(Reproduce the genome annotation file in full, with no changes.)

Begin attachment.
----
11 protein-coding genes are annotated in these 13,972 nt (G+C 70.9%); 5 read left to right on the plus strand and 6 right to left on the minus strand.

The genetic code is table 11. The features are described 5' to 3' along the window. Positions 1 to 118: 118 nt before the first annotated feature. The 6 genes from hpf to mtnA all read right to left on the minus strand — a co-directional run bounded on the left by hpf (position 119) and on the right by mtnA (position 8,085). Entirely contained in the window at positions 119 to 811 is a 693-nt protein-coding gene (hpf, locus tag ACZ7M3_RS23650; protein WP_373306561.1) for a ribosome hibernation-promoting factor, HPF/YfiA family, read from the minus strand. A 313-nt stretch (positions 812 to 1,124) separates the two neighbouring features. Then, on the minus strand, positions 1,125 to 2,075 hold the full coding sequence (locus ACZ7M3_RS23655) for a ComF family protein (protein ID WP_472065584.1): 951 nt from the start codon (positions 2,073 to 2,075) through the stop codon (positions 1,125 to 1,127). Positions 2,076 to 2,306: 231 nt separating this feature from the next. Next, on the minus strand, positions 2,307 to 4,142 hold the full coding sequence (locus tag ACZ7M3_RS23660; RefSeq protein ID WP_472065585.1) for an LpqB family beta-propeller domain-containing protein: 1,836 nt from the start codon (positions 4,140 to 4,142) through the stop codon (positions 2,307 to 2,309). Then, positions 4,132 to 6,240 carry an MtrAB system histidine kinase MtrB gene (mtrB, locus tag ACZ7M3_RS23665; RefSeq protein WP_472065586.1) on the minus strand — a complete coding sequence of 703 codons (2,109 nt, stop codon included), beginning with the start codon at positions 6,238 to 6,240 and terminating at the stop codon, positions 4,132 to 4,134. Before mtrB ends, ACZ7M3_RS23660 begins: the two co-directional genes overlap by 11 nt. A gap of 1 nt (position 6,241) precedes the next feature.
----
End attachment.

11 protein-coding genes are annotated in these 13,972 nt (G+C 70.9%); 5 read left to right on the plus strand and 6 right to left on the minus strand.

The genetic code is table 11. The features are described 5' to 3' along the window. Positions 1 to 118: 118 nt before the first annotated feature. The 6 genes from hpf to mtnA all read right to left on the minus strand — a co-directional run bounded on the left by hpf (position 119) and on the right by mtnA (position 8,085). Entirely contained in the window at positions 119 to 811 is a 693-nt protein-coding gene (hpf, locus tag ACZ7M3_RS23650; protein WP_373306561.1) for a ribosome hibernation-promoting factor, HPF/YfiA family, read from the minus strand. A 313-nt stretch (positions 812 to 1,124) separates the two neighbouring features. Then, on the minus strand, positions 1,125 to 2,075 hold the full coding sequence (locus ACZ7M3_RS23655) for a ComF family protein (protein ID WP_472065584.1): 951 nt from the start codon (positions 2,073 to 2,075) through the stop codon (positions 1,125 to 1,127). Positions 2,076 to 2,306: 231 nt separating this feature from the next. Next, on the minus strand, positions 2,307 to 4,142 hold the full coding sequence (locus tag ACZ7M3_RS23660; RefSeq protein ID WP_472065585.1) for an LpqB family beta-propeller domain-containing protein: 1,836 nt from the start codon (positions 4,140 to 4,142) through the stop codon (positions 2,307 to 2,309). Then, positions 4,132 to 6,240 carry an MtrAB system histidine kinase MtrB gene (mtrB, locus tag ACZ7M3_RS23665; RefSeq protein WP_472065586.1) on the minus strand — a complete coding sequence of 703 codons (2,109 nt, stop codon included), beginning with the start codon at positions 6,238 to 6,240 and terminating at the stop codon, positions 4,132 to 4,134. Before mtrB ends, ACZ7M3_RS23660 begins: the two co-directional genes overlap by 11 nt. A gap of 1 nt (position 6,241) precedes the next feature.